“No matter how much you believe in God’s provision and direction, it’s always incredible to see how God brings you through to where you are,” Bedard reflects, with a tone of amazement.

"It’s fine to pursue radical, service-oriented professions, but at the end of the day, you should be simply seeking to serve through whatever vocation God made you to serve in."

Whether law school conjures up iconic lines from Legally Blonde or gives you goosebumps thinking about the Socratic method, each of these alumni emphasized the high level of preparation they had experienced already upon entering law school.

“Wheaton, as a liberal arts school, puts a strong emphasis on reading and writing and prepares you well for law school. The professors expect a lot and demand you put in the effort, and that pays off come grad school,” Zagnoli says.

Not only have these alumni credited their academic success to Wheaton's liberal arts education, they also say Wheaton provided them with a foundation for engaging well with their post-Wheaton communities.

“I frequently found myself in disagreements with the popular opinion at UC Berkeley,” Jordan Varberg ’16, J.D., says. “But I didn’t try to be the bomb thrower. I worked to be the person finding common ground and presenting sides differently.”

Beyond law school, “Wheaton prepared me to have the perspective of faith influencing all of our lives, at all times. It’s not reserved for Sunday mornings,” says Zagnoli, thinking about his work in a global firm’s Chicago office.

Justice is administered in daily exchanges and through the nitty-gritty of contracts as well as in grand rulings. Both the everyday work of an attorney and the influential rulings of a judge fulfill the unified call—in distinctly different ways—to seek justice for people and procedures in their particular spheres.


When Judge Robert Holmes Bell ’66 reflects on his 43 years as a judge, 30 of those years serving as an active Federal District Court Judge for the Western District of Michigan, he focuses his attention on the pursuit of a just and fair ruling in accordance with the law. For whoever appeared before him in the courtroom, it was vitally important to him that litigants understand that they would be heard. “That is my duty as a judge. That is my duty as a Christian,” Bell says.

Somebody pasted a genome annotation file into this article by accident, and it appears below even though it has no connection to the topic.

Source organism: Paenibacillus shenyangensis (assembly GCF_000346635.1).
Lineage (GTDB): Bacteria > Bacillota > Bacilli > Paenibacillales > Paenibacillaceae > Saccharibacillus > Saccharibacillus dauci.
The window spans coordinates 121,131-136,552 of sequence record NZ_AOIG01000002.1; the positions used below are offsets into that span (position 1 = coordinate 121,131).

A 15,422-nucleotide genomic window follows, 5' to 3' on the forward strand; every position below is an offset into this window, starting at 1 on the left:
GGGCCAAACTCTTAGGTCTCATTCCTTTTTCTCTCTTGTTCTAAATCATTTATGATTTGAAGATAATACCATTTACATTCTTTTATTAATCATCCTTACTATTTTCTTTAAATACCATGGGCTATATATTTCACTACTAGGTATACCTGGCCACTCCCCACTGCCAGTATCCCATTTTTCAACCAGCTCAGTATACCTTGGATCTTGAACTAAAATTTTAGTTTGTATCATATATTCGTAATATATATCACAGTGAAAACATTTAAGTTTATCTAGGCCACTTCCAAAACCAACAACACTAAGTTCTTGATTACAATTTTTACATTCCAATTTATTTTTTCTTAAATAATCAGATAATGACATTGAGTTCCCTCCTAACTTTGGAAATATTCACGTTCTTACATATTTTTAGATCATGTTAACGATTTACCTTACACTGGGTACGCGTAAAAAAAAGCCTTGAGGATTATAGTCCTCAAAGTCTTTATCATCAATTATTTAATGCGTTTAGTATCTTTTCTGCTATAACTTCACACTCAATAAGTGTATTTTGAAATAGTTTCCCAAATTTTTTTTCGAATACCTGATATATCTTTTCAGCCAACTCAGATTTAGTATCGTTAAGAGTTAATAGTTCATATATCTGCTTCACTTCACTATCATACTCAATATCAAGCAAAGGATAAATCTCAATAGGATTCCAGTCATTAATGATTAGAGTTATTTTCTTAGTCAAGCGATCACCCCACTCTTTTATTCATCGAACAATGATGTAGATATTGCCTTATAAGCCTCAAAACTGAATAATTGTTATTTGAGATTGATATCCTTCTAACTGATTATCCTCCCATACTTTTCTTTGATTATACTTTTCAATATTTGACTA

While many countries' laws dictate that every individual ought to be treated as equal under the law, a just ruling is not always a favorable ruling. Varberg, amid his U.S. Court of Appeals clerkship, shares, “It’s the role of the court to apply the law fairly to all who come before them. Everyone is supposed to be treated the same way under the law. Sometimes, judges have to rule in a way that they personally disagree with, because it’s what the law requires.”

Varberg continues, “The job is incredibly satisfying and fulfilling. It is meaningful to help my judge as he writes opinions that clarify the law, and to participate in a small way in seeing the law develop.”

Both Christian and non-Christian judges, clerks, and lawyers are called to preserve the law. And yet, how Christians interact with people should reflect the truth of the Ultimate Law: that all people are made in the image of the Creator, and we are to pursue justice for every individual in God’s already-but-not-yet kingdom.


Brookins readily agrees that justice matters for every person at every level. “It’s hard to argue with that. Justice for the incarcerated. Justice for those wronged. But also justice for shareholders. Justice for people who experience the subsidiary effects of wrongs. We need to work for aggregate justice. We need to look out for everyone,” she confidently states.

In essence, justice ought to expand. Justice should be pursued at all layers of governance. Brookins continues, “We want people at every level of the system to go through and look at how the world is unfolding, not just anecdotally, but for the people affected by a choice or system.”

Bedard, who served as a judicial clerk for the U.S. District Court for the Northern District of Georgia, also encourages the Wheaton community to think about justice more broadly. For example, “establishing fair contracts is key … all these general elements of law are crucial to establishing and maintaining order,” Bedard says. Our society requires the right and proper execution of the law for the greater economic and social landscape to function properly.

Meyer echoes this sentiment. After a judicial clerkship for the U.S. Court of Appeals for the Seventh Circuit, he currently works on mergers and acquisitions at one of the world's largest law firms, and he spent hundreds of hours doing pro bono affordable housing work during law school. He is motivated mainly by this mentality of pursuing justice at all layers.

Meyer reflects, “While at Wheaton I saw professors faithfully working on their vocation, and I think that prepared me for finding my vocation, regardless of how visible it is, and doing it well.” 

Most people would not think about sorting through affordable housing contracts as a service of justice. Most people would not think about crafting the legal language in a merger or acquisition as pursuing justice. This type of legal work may not end up on television or in a glossy end-of-year report, but it matters. It matters because every person and every layer of justice matters.